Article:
Is there really a face cream that's made from the discarded foreskins of circumcised infants? It sounds like some kind of freakish urban legend, but the correct answer would be yes, there is such a product. It's called TNS (tissue nutrient system) Recovery Complex. However, I don't think they grind up the foreskins and mix them right into the face cream. Instead, I think the ingredients in the cream have somehow been bio-engineered from foreskins. Still, it might be a little bit offputting to the squeamish. Oh, and according to this article, the stuff smells awful.
The Pregnant Men website collects together a wealth of information about pregnant men. As the site boasts, "If it pertains to men being pregnant, you can be sure to find it here." It's very odd. Almost like a fetish site with people contributing stories and art about pregnant men. So I'm not sure if it counts as a hoax website because it doesn't claim that any man in particular has gotten pregnant. It just fantasizes about men in general being pregnant.
I'm late to the party with this image (all the other hoax-related sites have had it up for a couple of weeks), but hey, I was on vacation, and the picture's too good to ignore. Anyway, no one seems to be able to say definitively whether it's real or a fake... or even where it originally came from. It does seem pretty unbelievable that a footprint would be that well defined through the wall of the abdomen. Plus, the foot seems awfully long. And what are those weird bumps in the middle of the foot? But on the other hand, I've heard some women say that this is possible.
Some guy in Cambodia is claiming that his dog has given birth to a kitten. As he says, "This animal cries like a cat, and its face is like a cat, but its feet are bigger than a cat's and look more like a dog's feet." Uh, yeah. It's feet look like dog's feet because IT IS A DOG! The guy is also insisting that anyone who wants to view the cat-dog thing first must pray to it. Unbelievable. Actually, the really unbelievable thing is that the media even bothers to report things like this. But wait, I'm posting about it too. So scratch that last remark.
Birth hoaxes are always the weirdest. A religious guru in Britain, 'Archbishop Gilbert Deya,' has been convincing his female followers that they've been impregnated by Jesus. He then helps them to give birth to these 'holy ghost babies'. The catch is that the women aren't actually pregnant, though they now have a child on their hands. I've researched hoaxes a long time, but still it's hard for me to fathom how someone could be so gullible that they would believe they're pregnant (when they're not), and that they've given birth (when they haven't). The mind boggles. He's assisted one 56-year-old lady 'give birth' thirteen times in the past three years!!! You have to wonder what planet this lady is living on. British authorities suspect that the 'Archbisop' is involved in some kind of illegal baby trafficking trade.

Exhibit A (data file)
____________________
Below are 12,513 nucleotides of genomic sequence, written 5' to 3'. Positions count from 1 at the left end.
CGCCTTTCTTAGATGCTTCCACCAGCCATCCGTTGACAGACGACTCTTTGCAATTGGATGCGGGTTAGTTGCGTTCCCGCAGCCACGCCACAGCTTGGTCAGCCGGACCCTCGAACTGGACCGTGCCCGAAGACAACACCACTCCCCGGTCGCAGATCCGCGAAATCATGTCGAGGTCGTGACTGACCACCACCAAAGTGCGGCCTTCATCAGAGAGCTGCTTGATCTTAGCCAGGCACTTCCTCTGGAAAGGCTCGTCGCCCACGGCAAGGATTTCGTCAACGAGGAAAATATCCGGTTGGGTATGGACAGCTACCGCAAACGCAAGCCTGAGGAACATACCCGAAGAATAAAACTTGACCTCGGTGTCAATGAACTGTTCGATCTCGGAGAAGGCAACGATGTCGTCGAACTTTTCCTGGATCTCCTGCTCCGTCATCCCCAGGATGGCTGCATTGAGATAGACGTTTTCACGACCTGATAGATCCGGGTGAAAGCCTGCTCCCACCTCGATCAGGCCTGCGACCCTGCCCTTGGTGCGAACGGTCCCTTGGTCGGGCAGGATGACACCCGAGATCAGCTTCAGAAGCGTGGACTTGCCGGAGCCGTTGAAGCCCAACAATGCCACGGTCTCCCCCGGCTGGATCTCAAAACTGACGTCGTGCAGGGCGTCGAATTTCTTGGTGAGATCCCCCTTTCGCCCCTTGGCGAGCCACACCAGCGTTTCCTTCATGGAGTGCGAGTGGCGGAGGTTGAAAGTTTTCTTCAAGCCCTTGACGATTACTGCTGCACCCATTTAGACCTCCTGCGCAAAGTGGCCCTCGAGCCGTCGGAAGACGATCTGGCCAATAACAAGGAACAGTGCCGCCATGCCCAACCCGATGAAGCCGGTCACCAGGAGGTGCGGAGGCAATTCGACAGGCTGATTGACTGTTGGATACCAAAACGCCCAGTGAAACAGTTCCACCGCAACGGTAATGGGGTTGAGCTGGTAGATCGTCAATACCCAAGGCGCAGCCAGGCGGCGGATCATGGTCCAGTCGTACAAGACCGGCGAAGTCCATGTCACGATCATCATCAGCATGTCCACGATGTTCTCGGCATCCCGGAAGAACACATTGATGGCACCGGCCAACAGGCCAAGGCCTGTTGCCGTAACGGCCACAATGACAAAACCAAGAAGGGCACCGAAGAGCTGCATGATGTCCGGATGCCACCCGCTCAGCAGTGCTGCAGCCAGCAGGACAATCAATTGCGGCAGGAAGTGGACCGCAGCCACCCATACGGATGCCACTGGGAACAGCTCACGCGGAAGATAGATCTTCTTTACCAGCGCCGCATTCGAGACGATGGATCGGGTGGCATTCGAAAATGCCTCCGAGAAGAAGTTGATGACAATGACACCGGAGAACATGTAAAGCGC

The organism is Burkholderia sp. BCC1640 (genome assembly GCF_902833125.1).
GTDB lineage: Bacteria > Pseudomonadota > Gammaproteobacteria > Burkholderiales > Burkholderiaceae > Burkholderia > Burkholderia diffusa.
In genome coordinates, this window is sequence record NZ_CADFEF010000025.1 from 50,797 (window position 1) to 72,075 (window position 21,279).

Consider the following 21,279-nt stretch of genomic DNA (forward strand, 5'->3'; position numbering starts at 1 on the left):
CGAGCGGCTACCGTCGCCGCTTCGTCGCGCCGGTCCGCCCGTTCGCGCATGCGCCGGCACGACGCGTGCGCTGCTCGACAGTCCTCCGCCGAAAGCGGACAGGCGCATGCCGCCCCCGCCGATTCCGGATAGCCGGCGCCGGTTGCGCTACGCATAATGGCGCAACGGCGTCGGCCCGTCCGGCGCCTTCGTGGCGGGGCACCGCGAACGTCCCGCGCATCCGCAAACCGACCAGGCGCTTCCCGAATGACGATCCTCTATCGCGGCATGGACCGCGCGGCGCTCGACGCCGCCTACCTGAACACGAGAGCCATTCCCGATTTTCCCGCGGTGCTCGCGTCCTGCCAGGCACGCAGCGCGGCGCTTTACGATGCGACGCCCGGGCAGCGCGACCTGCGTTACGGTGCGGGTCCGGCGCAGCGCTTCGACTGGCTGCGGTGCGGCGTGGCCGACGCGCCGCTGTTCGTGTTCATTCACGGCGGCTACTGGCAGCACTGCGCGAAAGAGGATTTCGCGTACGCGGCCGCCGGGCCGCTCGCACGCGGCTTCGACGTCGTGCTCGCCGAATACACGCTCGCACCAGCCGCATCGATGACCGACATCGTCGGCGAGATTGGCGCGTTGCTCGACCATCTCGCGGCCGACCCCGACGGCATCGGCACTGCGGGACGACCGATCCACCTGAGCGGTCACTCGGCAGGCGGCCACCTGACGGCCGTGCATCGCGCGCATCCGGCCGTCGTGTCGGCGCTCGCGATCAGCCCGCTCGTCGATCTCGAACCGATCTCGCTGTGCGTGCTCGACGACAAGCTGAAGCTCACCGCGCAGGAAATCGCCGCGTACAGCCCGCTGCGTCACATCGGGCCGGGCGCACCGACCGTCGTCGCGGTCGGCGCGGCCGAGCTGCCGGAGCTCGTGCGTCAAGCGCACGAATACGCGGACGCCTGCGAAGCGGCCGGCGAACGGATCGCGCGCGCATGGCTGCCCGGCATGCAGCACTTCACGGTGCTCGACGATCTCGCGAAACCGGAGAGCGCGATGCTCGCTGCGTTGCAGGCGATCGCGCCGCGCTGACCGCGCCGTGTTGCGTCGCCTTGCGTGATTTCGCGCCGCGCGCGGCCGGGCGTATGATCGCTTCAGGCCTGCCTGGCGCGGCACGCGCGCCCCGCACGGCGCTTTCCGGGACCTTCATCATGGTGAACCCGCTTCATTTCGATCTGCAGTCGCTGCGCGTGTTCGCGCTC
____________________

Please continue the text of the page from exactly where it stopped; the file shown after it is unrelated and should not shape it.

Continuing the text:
Reality TV shows just keep getting weirder and weirder. The latest one being developed in Britain (unless it's all a hoax, like Lapdance Island or Quarantine) is Sperm Race TV, in which a group of guys get to compete for the prize of fathering a child. Two finalists are chosen, one chosen by the mother on the basis of romantic attraction, the other chosen by the show's producers on the basis of 'genetic compatibility' with the mother. The two guys will then compete in a sperm race, filmed with special fiber-optic cameras, to see whose sperm can inseminate the mother's egg first. To me this sounds hoaxy on a number of different levels. First of all, what do they mean by 'genetic compatibility'? I can understand you might want to screen to make sure two partners aren't harboring deadly recessive genes, but beyond that what exactly makes two people genetically compatible? Second, how exactly will they stage this 'sperm race'? I assume they'd have to introduce the two sperm samples at the exact same time into the woman to make it a fair race, but then how will they know which sperm belongs to which father? And finally, are they seriously contemplating getting the woman pregnant? Or will they abort the child? Either way, they're going to outrage a lot of people.
David Emery reports on this gross-out case from Durham, North Carolina. A family bought a package of chicken tenders from the store, took it home, and discovered what appeared to be the foot of a human baby tossed in with the chicken pieces. "It's breaded, and it's already cooked," police Sgt. Maurice Hayes said. Happily, the foot turned out to be a piece of dough molded into the shape of a foot.